4. Map the location of Twitter followers and use that information for geography lessons.
  5. Tweet a question and analyze how the location of your followers can influence answers.
  6. Keep parents updated on upcoming events. Getting their involvement can help student participation.
  7. Identify another school on the other side of town or on the other side of the world, and exchange tweets with students.
  8. Search Twitter using the keyword of a subject and discuss the results.
  9. Expand on a probability lesson by posting questions on Twitter like: what are the chances that it will snow where you are? Plot the answers on a map to see correlation between answers and location.
  10. For older students, create a Twitter scavenger hunt that requires Twitter to work with other students, either in the class or with students at other schools, to find treasures.
  11. Help students locate organizations and professionals that can provide career information for high school students and follow those tweets.

Developing Yourself Personally and Professionally through Twitter

  1. Build community with other teachers of similar subjects in order to collaborate on lesson planning and new ideas.
  2. Follow educational leaders to stay up to date on news, trends, and best practices. Popular hashtags like #edtech and #edchat can get you started with a wealth of informative tweets.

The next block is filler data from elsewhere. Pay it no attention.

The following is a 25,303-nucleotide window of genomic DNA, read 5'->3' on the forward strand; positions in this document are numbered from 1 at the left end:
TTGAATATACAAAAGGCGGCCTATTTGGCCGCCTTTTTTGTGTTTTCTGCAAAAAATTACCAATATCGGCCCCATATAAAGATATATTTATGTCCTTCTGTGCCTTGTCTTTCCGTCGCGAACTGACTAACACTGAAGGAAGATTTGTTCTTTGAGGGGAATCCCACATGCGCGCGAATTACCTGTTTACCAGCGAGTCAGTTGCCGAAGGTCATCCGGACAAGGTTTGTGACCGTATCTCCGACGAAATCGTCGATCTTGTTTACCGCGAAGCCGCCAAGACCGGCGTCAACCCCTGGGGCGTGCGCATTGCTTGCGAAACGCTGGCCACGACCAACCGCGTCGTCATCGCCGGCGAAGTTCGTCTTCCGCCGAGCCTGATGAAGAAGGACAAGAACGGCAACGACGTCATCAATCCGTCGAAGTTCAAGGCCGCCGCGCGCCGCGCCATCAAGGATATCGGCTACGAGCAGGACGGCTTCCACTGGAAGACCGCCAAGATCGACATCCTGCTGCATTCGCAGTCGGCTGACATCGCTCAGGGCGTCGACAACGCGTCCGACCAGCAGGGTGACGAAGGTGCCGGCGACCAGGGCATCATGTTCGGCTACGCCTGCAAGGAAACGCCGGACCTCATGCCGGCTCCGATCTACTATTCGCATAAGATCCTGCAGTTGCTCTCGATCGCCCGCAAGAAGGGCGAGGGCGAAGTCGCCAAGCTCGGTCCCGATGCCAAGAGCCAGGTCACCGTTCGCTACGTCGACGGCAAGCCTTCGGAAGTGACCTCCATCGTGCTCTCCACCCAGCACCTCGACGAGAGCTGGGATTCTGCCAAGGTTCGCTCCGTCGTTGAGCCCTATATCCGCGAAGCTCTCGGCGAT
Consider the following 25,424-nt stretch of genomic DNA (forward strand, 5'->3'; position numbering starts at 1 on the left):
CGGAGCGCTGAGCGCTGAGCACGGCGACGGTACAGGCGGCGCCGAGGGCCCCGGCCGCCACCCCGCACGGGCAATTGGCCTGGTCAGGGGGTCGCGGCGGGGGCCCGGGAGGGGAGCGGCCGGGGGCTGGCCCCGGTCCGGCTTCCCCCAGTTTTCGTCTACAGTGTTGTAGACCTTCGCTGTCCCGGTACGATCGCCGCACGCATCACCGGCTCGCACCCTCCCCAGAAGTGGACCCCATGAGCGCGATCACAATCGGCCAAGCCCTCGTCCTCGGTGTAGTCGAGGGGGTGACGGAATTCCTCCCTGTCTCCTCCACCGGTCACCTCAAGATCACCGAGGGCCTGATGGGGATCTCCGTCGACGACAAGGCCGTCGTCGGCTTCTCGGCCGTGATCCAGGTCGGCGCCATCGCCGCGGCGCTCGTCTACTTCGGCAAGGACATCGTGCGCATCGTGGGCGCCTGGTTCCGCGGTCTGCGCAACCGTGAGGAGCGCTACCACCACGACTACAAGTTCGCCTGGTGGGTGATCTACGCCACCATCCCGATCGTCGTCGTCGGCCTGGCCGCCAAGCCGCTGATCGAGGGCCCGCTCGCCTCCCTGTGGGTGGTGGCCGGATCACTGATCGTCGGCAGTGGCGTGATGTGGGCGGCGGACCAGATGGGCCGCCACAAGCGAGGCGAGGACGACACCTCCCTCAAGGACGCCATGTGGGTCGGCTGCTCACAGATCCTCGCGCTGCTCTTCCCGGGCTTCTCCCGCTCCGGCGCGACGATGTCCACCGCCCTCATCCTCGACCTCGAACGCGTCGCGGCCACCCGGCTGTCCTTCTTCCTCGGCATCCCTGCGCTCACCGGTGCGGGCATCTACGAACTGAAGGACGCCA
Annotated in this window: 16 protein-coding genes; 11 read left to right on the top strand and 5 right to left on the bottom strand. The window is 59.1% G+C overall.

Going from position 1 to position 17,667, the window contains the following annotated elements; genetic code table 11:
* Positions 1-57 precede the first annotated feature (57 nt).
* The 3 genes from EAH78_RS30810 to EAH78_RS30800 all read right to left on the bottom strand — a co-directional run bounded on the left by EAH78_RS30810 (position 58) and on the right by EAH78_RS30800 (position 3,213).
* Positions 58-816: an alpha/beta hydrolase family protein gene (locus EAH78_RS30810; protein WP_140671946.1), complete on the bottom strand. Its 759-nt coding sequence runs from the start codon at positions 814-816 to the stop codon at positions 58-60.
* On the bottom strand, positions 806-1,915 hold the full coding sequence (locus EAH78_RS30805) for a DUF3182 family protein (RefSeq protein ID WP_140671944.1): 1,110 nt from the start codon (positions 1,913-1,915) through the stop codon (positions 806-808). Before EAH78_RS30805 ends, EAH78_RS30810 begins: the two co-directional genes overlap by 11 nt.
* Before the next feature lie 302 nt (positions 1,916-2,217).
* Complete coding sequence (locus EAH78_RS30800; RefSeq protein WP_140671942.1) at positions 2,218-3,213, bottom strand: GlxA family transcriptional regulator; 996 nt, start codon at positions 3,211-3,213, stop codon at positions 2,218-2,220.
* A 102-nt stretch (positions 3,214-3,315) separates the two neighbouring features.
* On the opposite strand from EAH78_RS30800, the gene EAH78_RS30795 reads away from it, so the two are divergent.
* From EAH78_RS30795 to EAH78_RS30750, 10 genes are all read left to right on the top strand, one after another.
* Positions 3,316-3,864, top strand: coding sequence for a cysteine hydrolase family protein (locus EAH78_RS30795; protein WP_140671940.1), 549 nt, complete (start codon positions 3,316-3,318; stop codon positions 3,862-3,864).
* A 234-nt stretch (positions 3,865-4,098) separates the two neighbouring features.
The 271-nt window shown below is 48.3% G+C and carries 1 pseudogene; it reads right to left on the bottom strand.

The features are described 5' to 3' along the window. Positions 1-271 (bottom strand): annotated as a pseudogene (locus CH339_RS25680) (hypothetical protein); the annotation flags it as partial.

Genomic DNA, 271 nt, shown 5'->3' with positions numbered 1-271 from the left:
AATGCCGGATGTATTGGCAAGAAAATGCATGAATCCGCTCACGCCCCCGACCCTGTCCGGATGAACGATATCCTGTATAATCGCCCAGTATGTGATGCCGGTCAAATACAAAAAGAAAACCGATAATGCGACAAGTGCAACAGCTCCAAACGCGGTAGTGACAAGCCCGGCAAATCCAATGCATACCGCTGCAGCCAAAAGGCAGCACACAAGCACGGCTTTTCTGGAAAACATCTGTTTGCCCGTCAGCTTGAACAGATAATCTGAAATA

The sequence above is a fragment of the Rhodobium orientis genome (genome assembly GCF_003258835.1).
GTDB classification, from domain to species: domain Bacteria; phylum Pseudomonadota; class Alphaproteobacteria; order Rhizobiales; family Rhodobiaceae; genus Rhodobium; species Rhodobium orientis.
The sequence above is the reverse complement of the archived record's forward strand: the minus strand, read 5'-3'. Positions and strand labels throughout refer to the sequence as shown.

3. Direct message others on Twitter in the educational field to get specific advice or information.
  4. Establish your own brand by publishing educational tweets that help establish your expertise. Tweet out a link to your blog to get more traffic. Share your thoughts and experiences on current teaching practices.

This list, while not comprehensive, gives you an idea of how, with a little creativity, you can use Twitter to increase conversations within your classroom and with the world. For even more ideas, try searching Twitter for phrases such as “Twitter in the classroom.”



  1. @IaninSheffield

    April 13, 2015 at 5:45 am

    Hi there,

    Interesting and helpful article, but I found the opening stat didn’t seem to fit with my (albeit limited) experience: